This article by Zack Geballe in WinePair is about as dumb as it gets.
As a lover of both wine and baseball, two industries that are struggling mightily to connect to a younger generation of potential consumers, I’m struck by their shared shortcomings: Oversaturation, a lack of access, and an obsession with the past.
The issue of oversaturation for wine boils down to the existence of an ever-growing array hailing from every corner of the globe, made from hundreds of different varieties at every price point. While this abundance can be great for those who truly enjoy exploration and discovery, it’s also undoubtedly confusing for many would-be wine drinkers, driving them toward more easily understood categories like hard seltzer or spirits. For baseball, the issue is more that the 162-game schedule means that no one game can really be all that impactful on a team’s fortunes for the year.
This is absurd. If you’re confused by all the wine choices available then just stick with what you know. You don’t have to be into exploration to enjoy wine. Does anyone complain because there is too much music available today? In fact, spirits are gaining in popularity because mixology is gaining in popularity. There are endless combinations and flavor profiles to enjoy that were not available in the past. As for the frequency of baseball games, that’s part of the attraction of baseball. Yes, there are fewer stakes with each game but you get to enjoy your favorite sport almost every day. Why is the drama of the standings more important than the daily excitement that each game brings?
Access plays a role in this as well: Wine comes with at least the perception of a higher cost of entry, as well as an expectation of mastery that the industry has struggled to move past. Additionally, many highly acclaimed wines are made in small quantities and heavily allocated, in addition to carrying hefty price tags, making them functionally unobtainable to all but the most well-connected and deep-pocketed collectors. Baseball’s rules might not technically be more complicated than those of basketball or football, but the intricacies of the sport definitely pose a similar barrier to entry.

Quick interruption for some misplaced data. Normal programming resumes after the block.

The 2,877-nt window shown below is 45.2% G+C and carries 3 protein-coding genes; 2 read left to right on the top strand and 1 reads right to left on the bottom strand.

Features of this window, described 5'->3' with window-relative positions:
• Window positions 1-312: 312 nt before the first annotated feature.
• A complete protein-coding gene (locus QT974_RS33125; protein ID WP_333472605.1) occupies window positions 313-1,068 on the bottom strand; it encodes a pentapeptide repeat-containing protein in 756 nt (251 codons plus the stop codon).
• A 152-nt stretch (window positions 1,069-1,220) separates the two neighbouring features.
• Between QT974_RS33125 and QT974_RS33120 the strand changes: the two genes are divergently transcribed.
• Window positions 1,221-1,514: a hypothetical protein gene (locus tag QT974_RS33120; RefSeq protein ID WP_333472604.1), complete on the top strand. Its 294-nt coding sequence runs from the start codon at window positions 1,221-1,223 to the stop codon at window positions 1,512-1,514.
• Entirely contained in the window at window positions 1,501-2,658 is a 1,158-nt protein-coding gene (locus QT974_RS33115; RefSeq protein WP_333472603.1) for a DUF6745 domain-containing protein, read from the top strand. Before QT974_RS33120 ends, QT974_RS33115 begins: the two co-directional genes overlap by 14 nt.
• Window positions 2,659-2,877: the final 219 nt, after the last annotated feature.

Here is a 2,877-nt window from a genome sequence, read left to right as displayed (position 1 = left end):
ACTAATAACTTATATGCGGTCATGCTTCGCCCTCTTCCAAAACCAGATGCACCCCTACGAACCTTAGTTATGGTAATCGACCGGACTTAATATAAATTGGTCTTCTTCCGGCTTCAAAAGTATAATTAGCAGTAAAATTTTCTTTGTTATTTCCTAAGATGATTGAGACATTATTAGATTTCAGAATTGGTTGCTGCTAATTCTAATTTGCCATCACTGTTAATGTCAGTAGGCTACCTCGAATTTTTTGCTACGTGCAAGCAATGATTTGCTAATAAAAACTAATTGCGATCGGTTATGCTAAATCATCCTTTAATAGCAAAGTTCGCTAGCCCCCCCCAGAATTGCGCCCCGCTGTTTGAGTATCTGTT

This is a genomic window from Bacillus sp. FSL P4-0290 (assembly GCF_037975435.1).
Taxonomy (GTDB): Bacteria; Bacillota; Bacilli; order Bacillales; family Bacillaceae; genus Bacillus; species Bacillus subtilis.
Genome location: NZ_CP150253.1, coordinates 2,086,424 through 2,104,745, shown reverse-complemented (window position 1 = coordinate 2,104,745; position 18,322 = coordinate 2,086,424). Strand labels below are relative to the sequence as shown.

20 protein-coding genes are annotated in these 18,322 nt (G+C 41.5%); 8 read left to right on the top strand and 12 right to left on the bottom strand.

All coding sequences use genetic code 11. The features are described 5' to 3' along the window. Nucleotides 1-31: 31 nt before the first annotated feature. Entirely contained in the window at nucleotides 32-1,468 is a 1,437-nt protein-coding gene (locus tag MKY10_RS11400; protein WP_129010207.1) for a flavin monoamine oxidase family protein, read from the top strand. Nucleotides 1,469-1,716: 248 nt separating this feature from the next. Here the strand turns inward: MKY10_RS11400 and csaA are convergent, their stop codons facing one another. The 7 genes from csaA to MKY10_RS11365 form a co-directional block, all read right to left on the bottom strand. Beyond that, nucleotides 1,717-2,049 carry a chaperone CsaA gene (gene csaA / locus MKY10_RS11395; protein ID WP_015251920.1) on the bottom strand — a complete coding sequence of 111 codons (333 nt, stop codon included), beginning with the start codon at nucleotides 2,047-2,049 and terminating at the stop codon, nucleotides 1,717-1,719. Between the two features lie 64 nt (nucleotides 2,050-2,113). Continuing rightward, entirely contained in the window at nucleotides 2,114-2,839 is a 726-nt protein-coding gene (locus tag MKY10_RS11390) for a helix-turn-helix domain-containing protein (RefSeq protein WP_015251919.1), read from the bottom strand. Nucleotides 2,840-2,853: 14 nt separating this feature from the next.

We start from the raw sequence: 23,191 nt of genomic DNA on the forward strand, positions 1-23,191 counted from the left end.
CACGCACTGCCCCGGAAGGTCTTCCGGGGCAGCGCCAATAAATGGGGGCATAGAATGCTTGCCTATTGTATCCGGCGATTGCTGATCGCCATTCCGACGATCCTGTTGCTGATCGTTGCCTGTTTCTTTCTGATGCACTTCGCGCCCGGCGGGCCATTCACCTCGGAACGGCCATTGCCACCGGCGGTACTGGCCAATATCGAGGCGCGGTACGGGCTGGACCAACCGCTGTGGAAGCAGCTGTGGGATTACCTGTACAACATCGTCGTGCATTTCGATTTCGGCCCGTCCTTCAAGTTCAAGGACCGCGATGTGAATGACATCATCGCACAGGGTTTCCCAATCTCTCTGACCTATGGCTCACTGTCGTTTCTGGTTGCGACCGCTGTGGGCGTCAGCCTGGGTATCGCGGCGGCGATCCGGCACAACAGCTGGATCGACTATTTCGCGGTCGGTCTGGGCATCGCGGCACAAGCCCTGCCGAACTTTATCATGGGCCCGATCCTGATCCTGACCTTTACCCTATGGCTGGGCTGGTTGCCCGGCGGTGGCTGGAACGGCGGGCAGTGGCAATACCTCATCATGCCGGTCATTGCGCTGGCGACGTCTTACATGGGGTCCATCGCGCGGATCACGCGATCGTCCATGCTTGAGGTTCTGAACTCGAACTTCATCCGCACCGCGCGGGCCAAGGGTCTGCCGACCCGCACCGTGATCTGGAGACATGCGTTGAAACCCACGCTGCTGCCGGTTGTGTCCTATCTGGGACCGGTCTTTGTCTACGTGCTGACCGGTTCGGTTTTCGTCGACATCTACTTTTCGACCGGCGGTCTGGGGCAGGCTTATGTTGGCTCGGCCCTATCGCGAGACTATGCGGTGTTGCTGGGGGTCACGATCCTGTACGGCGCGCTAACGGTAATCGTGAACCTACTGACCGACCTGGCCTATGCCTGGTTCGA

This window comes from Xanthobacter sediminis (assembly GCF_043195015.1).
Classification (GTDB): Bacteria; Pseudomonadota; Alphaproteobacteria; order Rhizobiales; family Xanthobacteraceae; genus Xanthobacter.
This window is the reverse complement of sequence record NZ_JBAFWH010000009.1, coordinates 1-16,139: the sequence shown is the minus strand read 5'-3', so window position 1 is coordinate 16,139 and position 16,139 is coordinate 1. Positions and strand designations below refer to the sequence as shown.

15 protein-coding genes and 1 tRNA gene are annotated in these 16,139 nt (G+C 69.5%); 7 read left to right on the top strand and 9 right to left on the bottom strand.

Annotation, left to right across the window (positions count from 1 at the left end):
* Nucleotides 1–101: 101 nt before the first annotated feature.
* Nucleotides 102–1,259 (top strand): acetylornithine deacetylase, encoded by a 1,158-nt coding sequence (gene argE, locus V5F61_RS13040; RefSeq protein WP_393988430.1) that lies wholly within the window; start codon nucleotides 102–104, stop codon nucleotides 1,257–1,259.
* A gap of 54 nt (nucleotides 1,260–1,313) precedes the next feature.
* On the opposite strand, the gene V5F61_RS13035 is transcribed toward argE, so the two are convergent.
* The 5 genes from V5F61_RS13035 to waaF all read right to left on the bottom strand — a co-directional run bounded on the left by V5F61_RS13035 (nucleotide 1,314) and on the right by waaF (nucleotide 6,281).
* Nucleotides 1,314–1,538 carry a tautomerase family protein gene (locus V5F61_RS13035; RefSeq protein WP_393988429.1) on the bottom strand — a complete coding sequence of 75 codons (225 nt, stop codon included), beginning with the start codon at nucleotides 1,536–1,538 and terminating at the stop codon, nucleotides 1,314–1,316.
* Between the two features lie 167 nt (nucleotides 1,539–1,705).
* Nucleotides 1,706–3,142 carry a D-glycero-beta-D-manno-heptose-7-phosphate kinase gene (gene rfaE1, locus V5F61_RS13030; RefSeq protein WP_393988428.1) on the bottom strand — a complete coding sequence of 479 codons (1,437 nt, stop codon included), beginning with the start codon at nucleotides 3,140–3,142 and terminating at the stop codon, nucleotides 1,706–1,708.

More nonsense. The cost of entry to become interested in wine is not particularly high. Because of the aforementioned vast diversity of choices available you can find something good and interesting at every price point. The fact that some of the best wines cost a fortune is an issue but it’s not a barrier to entry and, if you know where to look, you can find wines every bit as good as the cult wines at a fraction of the cost. Does wine require some degree of knowledge to fully appreciate? Indeed it does. So does baseball, art, and music. Why should all cultural products be accessible to people who lack the motivation or interest to learn?
Lastly, both baseball and wine are tragically obsessed with their pasts. Aged wine is considered by both experts and novices to be the pinnacle of wine experiences, yet the sheer scarcity of those bottles means that most people never even get to experience decades-old bottles of Bordeaux, Burgundy, or Barolo. Baseball, too, is obsessed with ancient things: To wit, ESPN recently released its list of the top 100 MLB players of all time, which featured just seven active players, only two of which (Bryce Harper and Mike Trout) could reasonably be argued to be in their prime. As a point of comparison, the NBA announced its 75th anniversary team earlier this year, featuring 11 active players out of the 75 selected, six of whom were named among the league’s top 15 players in the 2021 season.
More to the point, only one of the top 10 players on ESPN’s list — Barry Bonds — has played in a game since 1976, years before the oldest millennial was even born. Wine geeks also love to sing the praises of vintages decades or centuries old, from which almost no wines even still exist, and those that do are as likely to be museum pieces as actually enjoyable to drink.
Please. Yes drinking aged wine is a unique experience that many wine enthusiasts extol. They aren’t available in the supermarket but you can easily find aged wines online or at a wine shop. They aren’t scarce unless you’re looking for a particular wine from a very old vintage. And I don’t know any wine geek that is obsessed with centuries old vintages. The vast majority of wine enthusiasts are up to date with what they drink and routinely enjoy recent vintages’.
More importantly, I don’t know of any genuine cultural artifact that doesn’t have traditions that are revered. It’s certainly true of music, literature, or painting regardless of genre. It’s even true of TV given the contemporary fans of Seinfeld, Friends, and Alfred Hitchcock Presents. This whole essay is a paean to ignorance and cultural illiteracy.